Self-Awareness edit

Self-awareness is assessing one’s emotions and thoughts and its impact on behaviour. One of the three approaches to social emotional learning, sociopolitical development (SPD), connects to self-awareness. SPD is the critical reflection of young people that help them see and understand structures, social values and practices that they may be struggling with[111]. Critical thinking will assist young people on realizing what their weaknesses are. Self-awareness allows the young people to determine their strengths and weaknesses, as well as maintaining a positive attitude and confidence. This is especially important in an educational setting because young people need to understand their capabilities to set goals for themselves that are not out of their limits. Figuring out what one’s strengths and weaknesses are can influence emotions and thoughts either a positive or negative way. If one is struggling with their weaknesses, this could result with frustration, anger, or any negative emotions or thoughts. This will also lead up to negative behaviour. In an educational setting, educators need to understand students’ weaknesses so they can scaffold alongside to turn them into strengths. This will be beneficial with students’ self-awareness.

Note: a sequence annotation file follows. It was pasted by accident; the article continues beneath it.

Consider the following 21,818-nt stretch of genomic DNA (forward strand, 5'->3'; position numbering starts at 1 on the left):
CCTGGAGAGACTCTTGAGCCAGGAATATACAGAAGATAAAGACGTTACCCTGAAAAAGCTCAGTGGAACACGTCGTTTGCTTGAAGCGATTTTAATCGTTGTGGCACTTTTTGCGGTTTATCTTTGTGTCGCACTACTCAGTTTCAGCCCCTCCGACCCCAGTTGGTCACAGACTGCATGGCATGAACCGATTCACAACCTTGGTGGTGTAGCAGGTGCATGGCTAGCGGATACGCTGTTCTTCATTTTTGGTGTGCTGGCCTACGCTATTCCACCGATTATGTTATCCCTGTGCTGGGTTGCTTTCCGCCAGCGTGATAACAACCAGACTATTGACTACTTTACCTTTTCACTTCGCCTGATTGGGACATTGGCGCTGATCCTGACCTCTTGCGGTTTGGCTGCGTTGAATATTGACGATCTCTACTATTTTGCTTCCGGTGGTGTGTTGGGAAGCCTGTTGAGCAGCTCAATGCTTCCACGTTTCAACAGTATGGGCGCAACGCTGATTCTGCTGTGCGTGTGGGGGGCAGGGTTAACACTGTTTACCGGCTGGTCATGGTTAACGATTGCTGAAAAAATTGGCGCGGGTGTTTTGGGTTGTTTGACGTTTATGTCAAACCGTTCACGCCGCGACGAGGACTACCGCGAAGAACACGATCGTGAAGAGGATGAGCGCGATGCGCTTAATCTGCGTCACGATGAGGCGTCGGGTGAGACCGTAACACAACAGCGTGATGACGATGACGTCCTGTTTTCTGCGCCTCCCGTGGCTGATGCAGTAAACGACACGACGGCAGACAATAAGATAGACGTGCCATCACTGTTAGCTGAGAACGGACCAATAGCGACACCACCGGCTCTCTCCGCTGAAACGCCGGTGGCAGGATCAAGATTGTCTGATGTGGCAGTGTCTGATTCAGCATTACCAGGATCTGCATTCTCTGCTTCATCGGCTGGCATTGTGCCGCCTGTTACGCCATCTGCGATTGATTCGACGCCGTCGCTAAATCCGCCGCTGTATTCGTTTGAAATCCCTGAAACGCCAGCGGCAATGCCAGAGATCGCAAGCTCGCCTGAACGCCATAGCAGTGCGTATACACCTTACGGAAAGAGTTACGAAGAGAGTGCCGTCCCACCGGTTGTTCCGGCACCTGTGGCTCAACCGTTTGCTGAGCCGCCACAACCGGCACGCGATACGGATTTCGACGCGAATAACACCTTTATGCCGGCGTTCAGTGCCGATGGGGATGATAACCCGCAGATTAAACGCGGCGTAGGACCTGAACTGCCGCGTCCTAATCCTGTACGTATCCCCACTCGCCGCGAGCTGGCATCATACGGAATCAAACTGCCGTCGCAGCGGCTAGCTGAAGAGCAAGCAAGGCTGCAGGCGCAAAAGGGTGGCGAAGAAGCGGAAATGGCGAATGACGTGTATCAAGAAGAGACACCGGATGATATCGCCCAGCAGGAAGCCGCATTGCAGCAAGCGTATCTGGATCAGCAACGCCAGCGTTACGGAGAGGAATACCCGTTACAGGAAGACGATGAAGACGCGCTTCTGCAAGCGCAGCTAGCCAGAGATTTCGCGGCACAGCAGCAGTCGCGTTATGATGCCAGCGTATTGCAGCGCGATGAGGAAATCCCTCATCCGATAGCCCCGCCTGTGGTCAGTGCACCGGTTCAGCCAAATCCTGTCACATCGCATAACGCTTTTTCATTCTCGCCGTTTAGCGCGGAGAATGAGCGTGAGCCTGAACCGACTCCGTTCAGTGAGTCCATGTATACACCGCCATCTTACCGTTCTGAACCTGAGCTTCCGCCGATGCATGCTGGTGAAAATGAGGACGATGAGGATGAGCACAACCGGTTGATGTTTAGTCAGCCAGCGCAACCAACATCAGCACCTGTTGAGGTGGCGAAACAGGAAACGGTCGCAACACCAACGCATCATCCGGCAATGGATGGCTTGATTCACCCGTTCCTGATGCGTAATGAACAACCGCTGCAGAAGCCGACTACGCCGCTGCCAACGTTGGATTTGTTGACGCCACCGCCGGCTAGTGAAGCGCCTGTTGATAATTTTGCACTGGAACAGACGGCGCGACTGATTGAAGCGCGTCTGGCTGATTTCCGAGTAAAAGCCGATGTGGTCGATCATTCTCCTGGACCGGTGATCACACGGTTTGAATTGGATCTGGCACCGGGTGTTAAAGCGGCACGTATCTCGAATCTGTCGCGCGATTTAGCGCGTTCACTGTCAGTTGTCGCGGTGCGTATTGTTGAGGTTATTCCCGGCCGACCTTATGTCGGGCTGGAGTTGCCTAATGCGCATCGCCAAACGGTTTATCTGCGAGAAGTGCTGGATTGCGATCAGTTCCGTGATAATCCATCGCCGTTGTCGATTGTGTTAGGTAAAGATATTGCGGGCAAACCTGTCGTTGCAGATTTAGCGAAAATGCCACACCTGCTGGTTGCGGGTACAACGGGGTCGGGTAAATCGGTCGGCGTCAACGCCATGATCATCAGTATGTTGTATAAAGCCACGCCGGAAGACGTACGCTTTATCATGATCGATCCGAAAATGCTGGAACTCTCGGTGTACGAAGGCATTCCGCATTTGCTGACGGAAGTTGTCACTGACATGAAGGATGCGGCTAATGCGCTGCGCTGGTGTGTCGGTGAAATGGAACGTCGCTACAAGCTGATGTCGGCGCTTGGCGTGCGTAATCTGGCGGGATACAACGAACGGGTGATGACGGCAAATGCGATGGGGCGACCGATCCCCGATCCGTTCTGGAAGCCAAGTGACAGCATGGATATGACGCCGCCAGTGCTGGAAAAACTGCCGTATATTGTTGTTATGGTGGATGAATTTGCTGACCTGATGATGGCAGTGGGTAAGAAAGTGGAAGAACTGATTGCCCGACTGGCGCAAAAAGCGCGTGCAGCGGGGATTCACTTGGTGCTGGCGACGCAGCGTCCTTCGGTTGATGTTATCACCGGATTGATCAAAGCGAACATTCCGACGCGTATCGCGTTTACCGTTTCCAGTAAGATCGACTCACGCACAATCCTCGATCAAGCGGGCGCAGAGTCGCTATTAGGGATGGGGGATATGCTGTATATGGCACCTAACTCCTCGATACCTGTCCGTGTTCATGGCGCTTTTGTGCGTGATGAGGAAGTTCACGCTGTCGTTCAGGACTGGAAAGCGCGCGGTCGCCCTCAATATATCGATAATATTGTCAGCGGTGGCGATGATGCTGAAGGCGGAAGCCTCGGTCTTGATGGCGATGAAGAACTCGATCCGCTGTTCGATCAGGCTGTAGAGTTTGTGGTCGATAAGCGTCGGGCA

Morals and Values

On one hand, morals are a person’s standards of behaviour involving their definitive belief about what is acceptable and what is not acceptable for them to do. It is crucial for people to develop morals because they establish a set of rules for themselves based on their belief between right and wrong. Having morals will provide a person with directions, guiding them towards more positive decisions and preventing themselves from negative choices. This works in with SPD through the critical reflection that one must go through. SPD seeks out social values, structures, practices, and processes that need to be altered[112]. A person with morals can easily seek out those social factors that do not fit in with their beliefs. Setting a set of ground rules allows an individual to determine whether their emotions and thoughts are generating a positive or negative behaviour.